News story

UK leads fight against drugs with £18 million seizure

More than 6,000 kilos of cannabis resin have been seized thanks to a British-led task force.

This was published under the 2010 to 2015 Conservative and Liberal Democrat coalition government

Bags of seized cannabis resin on HMAS Darwin's flight deck [Picture: Able Seaman Sarah Williams, Royal Australian Navy]
Bags of seized cannabis resin on HMAS Darwin's flight deck

Australian ship HMAS Darwin has confiscated drugs with an estimated UK street value of around £18 million as part of UK-led Combined Task Force (CTF) 150.

The bust was made following a 12-hour operation in which boarding teams found the drugs hidden in the hull of a dhow in the Indian Ocean.

The 6,248-kilogram haul of cannabis resin, also known as hash or hashish, is the largest found in the Indian Ocean to date.

Minister for the Armed Forces, Mark Francois, said of the Royal Navy’s fight against drugs:

As the son of a naval veteran, I am proud of the work the Royal Navy does around the world combating the global trade in illicit narcotics.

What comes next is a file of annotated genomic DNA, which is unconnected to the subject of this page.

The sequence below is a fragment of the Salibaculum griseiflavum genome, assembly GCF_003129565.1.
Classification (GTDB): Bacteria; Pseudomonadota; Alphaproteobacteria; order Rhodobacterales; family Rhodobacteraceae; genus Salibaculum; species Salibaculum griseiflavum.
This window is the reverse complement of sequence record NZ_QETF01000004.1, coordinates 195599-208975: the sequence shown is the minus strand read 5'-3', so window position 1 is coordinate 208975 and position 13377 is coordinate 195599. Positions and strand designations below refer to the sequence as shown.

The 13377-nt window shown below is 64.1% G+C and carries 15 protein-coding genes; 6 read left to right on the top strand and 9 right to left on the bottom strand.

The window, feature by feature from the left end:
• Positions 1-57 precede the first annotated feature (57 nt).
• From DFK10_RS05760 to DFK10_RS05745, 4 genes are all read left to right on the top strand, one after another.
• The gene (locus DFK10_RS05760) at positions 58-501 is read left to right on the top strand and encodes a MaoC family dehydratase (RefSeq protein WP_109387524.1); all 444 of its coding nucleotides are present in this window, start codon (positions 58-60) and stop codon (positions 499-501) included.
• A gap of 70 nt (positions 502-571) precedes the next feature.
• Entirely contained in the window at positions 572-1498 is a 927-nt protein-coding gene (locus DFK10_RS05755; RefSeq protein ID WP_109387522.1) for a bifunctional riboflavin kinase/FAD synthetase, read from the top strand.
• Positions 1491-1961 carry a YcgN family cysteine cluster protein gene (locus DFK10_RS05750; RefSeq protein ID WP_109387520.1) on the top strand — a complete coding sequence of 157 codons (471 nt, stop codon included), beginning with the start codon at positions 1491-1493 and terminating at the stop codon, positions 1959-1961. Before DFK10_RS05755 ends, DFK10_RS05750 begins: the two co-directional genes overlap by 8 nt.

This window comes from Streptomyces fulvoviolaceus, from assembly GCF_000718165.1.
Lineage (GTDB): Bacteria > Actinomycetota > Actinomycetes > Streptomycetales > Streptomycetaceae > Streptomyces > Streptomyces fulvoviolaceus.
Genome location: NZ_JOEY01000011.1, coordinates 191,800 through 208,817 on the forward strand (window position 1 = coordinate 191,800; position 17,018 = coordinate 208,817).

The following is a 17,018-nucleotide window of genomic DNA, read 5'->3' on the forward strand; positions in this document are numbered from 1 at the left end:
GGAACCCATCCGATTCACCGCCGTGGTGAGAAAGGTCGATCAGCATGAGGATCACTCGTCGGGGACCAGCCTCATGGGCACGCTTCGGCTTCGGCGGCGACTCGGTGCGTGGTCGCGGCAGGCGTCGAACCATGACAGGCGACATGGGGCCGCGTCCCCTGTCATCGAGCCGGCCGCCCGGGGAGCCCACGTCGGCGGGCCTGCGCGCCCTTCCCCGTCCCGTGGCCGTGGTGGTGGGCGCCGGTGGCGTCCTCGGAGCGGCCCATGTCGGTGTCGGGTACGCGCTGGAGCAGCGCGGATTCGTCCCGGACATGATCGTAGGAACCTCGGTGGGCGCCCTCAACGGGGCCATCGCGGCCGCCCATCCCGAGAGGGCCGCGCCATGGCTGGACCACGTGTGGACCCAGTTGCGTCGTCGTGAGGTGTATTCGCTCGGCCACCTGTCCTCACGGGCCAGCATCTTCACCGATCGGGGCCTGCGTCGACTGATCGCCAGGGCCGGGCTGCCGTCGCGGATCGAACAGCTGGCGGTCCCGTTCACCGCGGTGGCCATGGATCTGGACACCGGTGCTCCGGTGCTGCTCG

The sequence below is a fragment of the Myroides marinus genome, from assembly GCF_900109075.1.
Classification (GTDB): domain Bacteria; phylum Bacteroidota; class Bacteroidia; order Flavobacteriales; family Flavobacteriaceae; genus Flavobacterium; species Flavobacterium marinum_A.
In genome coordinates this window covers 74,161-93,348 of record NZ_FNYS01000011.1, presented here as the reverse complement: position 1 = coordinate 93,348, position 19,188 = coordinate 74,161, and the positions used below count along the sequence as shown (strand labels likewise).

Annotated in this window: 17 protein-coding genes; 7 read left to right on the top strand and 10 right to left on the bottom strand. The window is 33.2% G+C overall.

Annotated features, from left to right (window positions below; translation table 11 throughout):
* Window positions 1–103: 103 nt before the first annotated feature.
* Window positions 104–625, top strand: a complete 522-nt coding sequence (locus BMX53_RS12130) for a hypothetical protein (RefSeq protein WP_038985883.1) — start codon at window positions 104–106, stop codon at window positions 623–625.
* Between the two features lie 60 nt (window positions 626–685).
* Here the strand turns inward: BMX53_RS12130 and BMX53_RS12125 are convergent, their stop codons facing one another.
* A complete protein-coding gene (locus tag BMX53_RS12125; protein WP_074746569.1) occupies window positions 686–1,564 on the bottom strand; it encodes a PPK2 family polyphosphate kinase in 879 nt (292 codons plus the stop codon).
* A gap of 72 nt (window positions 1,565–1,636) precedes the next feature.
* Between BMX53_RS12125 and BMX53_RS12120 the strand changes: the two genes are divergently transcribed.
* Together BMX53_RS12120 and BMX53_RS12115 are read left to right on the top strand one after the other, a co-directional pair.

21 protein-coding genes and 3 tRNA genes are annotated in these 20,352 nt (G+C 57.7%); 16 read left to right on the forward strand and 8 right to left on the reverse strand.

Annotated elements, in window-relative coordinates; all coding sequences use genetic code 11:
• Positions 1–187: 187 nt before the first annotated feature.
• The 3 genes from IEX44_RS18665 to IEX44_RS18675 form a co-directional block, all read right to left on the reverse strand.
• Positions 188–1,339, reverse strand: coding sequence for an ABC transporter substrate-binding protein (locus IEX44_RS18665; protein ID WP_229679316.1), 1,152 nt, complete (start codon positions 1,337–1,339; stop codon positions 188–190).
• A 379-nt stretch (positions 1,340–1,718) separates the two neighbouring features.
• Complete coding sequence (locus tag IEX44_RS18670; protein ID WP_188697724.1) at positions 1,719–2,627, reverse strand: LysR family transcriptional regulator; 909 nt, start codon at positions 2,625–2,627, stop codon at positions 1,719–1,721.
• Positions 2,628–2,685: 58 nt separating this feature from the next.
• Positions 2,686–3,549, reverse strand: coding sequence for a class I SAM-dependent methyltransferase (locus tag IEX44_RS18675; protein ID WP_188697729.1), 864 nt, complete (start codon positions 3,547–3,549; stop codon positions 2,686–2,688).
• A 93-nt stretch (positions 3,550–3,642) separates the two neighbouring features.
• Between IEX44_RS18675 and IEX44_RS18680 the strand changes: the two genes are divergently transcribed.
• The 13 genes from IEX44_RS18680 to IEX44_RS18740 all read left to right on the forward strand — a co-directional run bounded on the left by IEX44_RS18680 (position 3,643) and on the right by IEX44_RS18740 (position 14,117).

The hard work and determination of our personnel on these international operations have yielded valuable results, with millions of pounds worth of drugs taken off our streets.

Boarding teams approach the dhow
Boarding teams from HMAS Darwin approach the dhow [Picture: Able Seaman Sarah Williams, Royal Australian Navy]

This is the eighth seizure during HMAS Darwin’s current deployment to the Middle East as part of CTF 150. On 23 April, the ship set a new record for the most heroin seized at sea when 1,032kg was discovered on a dhow in international waters off the coast of east Africa.

And, in figures provided by the National Crime Agency, since April, the UK team in command of CTF 150 have overseen the interception and destruction of drugs with an estimated UK street value of over £107 million.

Commander of CTF 150, Commodore Jeremy Blunden, said:

Yet again, HMAS Darwin has delivered an outstanding result. My congratulations to Commander Morrison and his very fine ship’s company who have set new standards for professionalism and teamwork in counter-narcotics activity in the Indian Ocean.

Commodore Jeremy Blunden
Commodore Jeremy Blunden, Royal Navy (library image) [Picture: Combined Maritime Forces]

The Royal Navy conducts counter-narcotic operations across the globe. In the US, 3 drug runners, caught as part of the work of HMS Argyll in the Caribbean Sea last year, have been sentenced to a combined total of more than 40 years’ imprisonment.

Published 8 July 2014